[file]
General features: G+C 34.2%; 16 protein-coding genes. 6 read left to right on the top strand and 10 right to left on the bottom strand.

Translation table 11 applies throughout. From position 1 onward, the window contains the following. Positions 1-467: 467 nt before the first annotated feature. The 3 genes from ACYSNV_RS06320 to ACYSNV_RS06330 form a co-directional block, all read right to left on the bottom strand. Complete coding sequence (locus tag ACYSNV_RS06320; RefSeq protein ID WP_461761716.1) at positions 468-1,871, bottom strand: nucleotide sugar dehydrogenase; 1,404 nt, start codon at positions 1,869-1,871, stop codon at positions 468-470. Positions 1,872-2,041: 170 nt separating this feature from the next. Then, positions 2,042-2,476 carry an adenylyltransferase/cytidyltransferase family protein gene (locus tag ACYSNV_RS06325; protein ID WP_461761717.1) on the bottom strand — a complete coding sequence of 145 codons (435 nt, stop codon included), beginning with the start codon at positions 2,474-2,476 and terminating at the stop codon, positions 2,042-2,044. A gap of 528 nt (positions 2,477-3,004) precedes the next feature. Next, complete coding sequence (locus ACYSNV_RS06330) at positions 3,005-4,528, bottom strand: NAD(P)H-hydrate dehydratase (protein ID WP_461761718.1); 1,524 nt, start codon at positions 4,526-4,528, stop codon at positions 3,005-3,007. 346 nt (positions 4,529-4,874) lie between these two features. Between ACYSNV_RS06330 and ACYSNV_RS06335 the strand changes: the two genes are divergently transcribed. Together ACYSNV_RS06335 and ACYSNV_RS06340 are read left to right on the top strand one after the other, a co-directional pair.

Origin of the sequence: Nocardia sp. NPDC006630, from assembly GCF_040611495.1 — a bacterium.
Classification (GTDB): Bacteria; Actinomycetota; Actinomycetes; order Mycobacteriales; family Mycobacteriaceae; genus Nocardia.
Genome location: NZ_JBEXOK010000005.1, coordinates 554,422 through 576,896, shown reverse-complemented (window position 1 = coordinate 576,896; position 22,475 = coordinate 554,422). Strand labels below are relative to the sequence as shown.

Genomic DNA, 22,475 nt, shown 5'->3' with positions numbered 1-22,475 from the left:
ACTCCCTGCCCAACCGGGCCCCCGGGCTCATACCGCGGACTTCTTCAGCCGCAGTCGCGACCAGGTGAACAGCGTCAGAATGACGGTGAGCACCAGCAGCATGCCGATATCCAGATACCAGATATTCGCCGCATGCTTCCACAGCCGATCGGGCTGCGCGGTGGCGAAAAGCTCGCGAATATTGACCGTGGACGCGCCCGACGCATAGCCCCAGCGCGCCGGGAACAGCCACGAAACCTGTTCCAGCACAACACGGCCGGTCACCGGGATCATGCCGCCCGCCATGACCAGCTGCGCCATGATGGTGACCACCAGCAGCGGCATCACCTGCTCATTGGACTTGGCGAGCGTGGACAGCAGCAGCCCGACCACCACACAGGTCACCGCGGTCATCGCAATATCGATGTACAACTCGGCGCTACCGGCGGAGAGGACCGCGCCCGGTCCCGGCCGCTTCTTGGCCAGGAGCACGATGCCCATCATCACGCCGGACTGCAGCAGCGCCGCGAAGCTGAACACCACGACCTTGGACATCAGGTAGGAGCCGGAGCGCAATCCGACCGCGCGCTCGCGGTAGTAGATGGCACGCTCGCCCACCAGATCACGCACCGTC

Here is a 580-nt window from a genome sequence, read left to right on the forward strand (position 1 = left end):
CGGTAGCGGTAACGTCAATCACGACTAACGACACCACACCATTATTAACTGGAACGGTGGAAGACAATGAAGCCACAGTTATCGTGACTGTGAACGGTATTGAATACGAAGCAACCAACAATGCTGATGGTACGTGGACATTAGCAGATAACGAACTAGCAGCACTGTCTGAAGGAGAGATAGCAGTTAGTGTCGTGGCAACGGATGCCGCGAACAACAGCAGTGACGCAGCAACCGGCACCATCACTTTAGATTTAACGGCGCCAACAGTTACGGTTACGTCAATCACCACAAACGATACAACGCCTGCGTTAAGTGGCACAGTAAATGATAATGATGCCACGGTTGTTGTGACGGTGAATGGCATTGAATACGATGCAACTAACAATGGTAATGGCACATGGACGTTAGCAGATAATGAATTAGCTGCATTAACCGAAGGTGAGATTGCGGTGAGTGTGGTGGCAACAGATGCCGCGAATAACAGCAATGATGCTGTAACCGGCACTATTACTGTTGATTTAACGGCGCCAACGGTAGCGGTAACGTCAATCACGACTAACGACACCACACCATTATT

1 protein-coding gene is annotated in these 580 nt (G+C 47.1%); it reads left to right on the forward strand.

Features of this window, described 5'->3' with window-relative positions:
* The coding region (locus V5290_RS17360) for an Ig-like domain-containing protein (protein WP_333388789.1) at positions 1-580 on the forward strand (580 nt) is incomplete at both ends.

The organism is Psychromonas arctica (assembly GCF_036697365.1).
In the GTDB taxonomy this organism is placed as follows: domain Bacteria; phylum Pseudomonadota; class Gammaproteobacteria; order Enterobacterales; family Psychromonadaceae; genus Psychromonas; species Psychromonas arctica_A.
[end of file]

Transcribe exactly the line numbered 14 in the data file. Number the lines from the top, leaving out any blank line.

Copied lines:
In the GTDB taxonomy this organism is placed as follows: domain Bacteria; phylum Pseudomonadota; class Gammaproteobacteria; order Enterobacterales; family Psychromonadaceae; genus Psychromonas; species Psychromonas arctica_A.